at  Columbia in New York where he began to
write. Fortunately all his problems with
women did not apply to the writing and his
remarkable gifts were recognized and he
began to publish almost at once. The books
had titles like:
Bottom Dogs, The Flea of
Sodom, The Sorrows of Priapus, Can These
Bones Live.
He had a style—powerful and
exhilarating and impossible to define—
something not seen before or since either—
that  many found not to their taste but others
did, including some of the hotshot critics of
that time—Alfred Kazin, Lionel Trilling, Alan
Tate and he managed to scrape along,
writing the books, doing reviews, some
teaching. Thank God for teaching.

Time passed. Lizzie was old and got older.
The son was long gone and on his own and
now the last and of them all the most ill-
chosen by far of the losers Lizzie
preferred to amuse herself with appeared on
the scene—Tobias Emmerich:

He had an insufficient mouth a potato
for a nose, tended to break wind and
was barely 5 feet tall and Lizzie was
certain he would be unable to extend
himself in any other way either.

If pessimism and a grim outlook is your
preference read Beckett—or arrange to meet
someone like Tobias Emmerich. He wore
galoshes and carried an umbrella in spite of
the brilliance of the day because as he said—
you never know.

And he also said:
Every time I meet a new
person he gives me such a load of gas
on my stomach I am unable to sleep
until I have evacuated him.

And he also said he enjoyed walking but had
nowhere to go.

TE viewed all people with suspicion and the
foods they ate:

peas give you gas, cabbage sours your
system and one plate of spaghetti is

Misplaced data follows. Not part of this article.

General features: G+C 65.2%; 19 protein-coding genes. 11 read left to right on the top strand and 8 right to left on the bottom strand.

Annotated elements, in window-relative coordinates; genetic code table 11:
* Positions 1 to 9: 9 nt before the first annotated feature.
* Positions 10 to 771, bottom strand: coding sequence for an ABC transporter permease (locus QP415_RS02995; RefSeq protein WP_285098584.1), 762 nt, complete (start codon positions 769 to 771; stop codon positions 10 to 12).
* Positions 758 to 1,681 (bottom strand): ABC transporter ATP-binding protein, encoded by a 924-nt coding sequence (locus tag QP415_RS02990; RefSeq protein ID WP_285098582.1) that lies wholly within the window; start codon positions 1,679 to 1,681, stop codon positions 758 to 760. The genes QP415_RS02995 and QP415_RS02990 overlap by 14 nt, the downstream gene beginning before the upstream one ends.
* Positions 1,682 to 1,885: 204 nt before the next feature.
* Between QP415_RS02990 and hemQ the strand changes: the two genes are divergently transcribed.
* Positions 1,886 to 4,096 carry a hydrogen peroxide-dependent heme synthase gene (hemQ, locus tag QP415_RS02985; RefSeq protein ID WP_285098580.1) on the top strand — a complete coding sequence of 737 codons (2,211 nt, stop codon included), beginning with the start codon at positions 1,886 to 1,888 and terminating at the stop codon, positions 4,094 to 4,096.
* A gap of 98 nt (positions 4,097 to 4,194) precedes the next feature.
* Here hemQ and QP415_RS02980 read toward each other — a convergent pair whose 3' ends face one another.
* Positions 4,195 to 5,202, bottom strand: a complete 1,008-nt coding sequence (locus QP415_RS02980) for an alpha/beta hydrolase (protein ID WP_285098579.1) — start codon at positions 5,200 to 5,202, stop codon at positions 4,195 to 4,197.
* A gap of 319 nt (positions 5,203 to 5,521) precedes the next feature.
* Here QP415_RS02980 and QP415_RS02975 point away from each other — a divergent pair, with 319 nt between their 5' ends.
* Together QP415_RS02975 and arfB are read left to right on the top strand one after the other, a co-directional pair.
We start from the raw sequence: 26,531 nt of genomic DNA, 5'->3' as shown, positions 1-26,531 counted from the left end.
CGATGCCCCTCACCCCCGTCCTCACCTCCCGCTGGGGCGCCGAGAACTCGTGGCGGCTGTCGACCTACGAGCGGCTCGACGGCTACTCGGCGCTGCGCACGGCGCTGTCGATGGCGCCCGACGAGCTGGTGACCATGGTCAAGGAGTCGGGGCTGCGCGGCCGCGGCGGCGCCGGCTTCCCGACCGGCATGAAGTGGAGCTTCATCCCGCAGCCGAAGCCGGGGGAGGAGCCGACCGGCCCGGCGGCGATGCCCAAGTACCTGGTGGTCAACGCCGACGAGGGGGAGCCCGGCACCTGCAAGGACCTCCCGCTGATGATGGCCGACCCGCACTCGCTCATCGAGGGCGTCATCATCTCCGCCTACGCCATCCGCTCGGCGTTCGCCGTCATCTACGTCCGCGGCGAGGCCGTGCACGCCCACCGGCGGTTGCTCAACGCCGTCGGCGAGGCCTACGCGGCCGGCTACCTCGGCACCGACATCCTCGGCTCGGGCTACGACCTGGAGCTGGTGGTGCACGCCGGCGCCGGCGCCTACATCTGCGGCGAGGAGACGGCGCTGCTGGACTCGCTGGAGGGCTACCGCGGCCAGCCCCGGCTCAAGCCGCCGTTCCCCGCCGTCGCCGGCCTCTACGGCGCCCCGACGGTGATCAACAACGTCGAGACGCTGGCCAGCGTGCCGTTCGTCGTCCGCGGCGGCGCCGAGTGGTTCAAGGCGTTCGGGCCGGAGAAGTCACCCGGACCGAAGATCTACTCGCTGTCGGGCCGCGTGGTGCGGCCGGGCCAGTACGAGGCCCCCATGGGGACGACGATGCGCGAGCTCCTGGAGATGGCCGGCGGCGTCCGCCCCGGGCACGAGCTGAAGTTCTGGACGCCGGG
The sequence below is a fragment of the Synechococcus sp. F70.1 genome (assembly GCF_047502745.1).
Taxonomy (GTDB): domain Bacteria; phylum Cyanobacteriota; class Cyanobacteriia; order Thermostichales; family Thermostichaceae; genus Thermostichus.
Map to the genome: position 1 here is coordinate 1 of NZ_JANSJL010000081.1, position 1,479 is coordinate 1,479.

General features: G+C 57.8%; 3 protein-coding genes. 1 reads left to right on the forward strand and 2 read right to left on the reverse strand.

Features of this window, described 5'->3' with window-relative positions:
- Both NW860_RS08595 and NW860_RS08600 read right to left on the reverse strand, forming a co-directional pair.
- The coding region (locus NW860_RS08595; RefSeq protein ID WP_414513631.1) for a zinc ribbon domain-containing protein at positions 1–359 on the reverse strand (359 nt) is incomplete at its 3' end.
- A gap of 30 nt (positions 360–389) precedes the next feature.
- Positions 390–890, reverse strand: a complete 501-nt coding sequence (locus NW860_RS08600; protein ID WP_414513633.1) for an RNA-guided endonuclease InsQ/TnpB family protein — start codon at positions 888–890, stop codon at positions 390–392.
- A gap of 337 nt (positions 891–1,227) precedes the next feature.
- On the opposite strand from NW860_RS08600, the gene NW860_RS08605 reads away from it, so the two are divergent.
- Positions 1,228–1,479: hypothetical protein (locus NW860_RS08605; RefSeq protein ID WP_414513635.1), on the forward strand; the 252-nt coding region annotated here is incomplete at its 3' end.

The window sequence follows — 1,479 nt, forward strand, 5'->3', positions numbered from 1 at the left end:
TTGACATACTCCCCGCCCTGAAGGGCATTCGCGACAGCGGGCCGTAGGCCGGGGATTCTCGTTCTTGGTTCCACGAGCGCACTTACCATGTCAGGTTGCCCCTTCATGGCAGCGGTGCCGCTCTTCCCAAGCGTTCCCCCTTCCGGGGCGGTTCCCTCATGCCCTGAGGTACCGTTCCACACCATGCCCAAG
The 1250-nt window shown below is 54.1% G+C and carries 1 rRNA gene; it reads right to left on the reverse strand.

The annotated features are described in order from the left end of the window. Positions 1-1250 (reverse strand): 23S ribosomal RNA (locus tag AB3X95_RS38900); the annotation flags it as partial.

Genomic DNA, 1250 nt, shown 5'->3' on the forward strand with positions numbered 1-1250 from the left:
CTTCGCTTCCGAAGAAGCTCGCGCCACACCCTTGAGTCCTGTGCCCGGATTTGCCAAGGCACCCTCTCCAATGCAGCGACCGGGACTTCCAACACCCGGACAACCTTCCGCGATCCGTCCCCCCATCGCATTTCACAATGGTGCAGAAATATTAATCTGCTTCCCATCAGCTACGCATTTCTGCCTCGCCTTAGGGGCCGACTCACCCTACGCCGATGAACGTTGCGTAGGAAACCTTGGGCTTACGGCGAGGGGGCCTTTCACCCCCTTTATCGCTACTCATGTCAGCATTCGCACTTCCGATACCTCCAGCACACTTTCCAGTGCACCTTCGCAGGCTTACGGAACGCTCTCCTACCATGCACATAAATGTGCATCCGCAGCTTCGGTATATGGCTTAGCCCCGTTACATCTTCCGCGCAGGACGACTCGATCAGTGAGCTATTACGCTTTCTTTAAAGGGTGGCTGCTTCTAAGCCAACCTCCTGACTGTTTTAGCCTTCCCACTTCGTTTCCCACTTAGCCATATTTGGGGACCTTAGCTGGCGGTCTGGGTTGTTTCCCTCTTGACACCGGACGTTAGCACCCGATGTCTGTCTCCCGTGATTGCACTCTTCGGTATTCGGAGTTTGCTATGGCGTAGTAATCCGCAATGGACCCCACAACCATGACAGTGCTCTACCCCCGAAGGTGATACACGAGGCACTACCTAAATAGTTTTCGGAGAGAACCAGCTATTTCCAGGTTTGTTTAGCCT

enough to rush one of your relations to a
dealer in tombstones.

That was Tobias Emmerich--one of the more
perverse but perversely interesting
specimens to cross Lizzies path but enough is
enough and following two hours of this type
jabbering she steered him out the door and
laid down on her bed with a splitting

And thats the story—or a severely
compressed version of it—of Lizzie the Lady
Barber of Kansas City and her son Edward
whose books along with himself have faded
into obscurity—or maybe oblivion. He is a
forgotten writer. I read the books 30 years
ago and since that time have failed to come
across one person—of all my well read and
super educated friends, including a few
professor of English types who have read or
even heard of him. But from time to time the
name will occur as it did during the writing of
this piece when I stumbled across an
interview—on the internet where else—with
the writer Gilbert Sorrentino—the late Gilbert
Sorrentino-- who had this to say:

Dahlberg is a writer whose work cannot
be tamed or reduced or assimilated. He
is a subversive and at his best so good
he takes your breath away. He is also
zany, goofy, loopy, misogynistic, deeply
prejudiced, bitter, nasty, paranoid. He
has no politics any politician could find
useful and he is a great agent of the
truth that only art can convey. He is a
great writer, astonishingly original, a
virtuoso without peers, much too good
for us. That he is hardly known or read
and is virtually ignored by academics
and  regularly mocked and patronized
by literary scum all testifies to our
vulgarity as a people. The
circumstances of his life turned him into
a half crazed misanthrope but as an
artist he is the definition of integrity and
purity. Ten or fifteen pages of Because I
Was Flesh is a terrific antidote to the
kind of lifeless, phony prose one is liable
to bump into in the pages of a magazine
like the New Yorker.

I liked that line about the literary scum.

The book ends with Dahlberg living in New
York, in Queens, and tending to his mother
during her last years, absent some of the
resentment and bitterness that plagued the
relationship and it is with these words he
wraps the saga of her life:

When the image of her comes up on a
sudden—just as my bad demons do—
and I see again her dyed henna hair, the
eyes dwarfed by the electric lights in
the Star Lady Barber Shop, and the
dear, broken wing of her mouth, and
when I regard her wild tatters, I know
that not even Solomon in his lilied
raiment was so glorious as my mother in
her rags.